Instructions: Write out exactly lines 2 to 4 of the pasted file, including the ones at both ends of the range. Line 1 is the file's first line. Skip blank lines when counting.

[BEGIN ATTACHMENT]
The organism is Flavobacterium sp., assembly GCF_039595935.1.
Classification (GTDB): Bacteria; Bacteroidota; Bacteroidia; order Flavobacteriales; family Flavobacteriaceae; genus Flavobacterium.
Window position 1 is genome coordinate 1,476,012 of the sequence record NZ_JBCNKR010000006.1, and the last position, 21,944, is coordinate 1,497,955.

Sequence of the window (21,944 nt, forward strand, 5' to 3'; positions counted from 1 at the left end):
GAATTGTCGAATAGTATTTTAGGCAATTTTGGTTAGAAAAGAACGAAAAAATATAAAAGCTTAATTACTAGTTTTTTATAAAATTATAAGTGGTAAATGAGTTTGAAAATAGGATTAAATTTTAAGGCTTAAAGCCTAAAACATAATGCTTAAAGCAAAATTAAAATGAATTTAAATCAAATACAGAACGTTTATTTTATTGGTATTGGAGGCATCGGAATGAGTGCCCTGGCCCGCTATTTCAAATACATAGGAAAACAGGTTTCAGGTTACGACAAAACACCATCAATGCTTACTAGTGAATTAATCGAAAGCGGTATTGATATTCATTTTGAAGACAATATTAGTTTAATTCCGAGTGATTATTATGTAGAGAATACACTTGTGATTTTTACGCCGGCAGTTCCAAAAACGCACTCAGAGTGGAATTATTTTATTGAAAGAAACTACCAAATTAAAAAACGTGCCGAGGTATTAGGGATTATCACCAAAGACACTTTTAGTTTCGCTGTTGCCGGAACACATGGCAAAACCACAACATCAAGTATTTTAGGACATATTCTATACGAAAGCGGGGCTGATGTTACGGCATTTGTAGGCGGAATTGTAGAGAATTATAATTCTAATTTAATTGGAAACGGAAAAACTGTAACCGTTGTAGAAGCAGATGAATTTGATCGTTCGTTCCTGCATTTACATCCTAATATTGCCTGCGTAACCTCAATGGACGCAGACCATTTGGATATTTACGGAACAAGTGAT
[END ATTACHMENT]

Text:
Classification (GTDB): Bacteria; Bacteroidota; Bacteroidia; order Flavobacteriales; family Flavobacteriaceae; genus Flavobacterium.
Window position 1 is genome coordinate 1,476,012 of the sequence record NZ_JBCNKR010000006.1, and the last position, 21,944, is coordinate 1,497,955.

Sequence of the window (21,944 nt, forward strand, 5' to 3'; positions counted from 1 at the left end):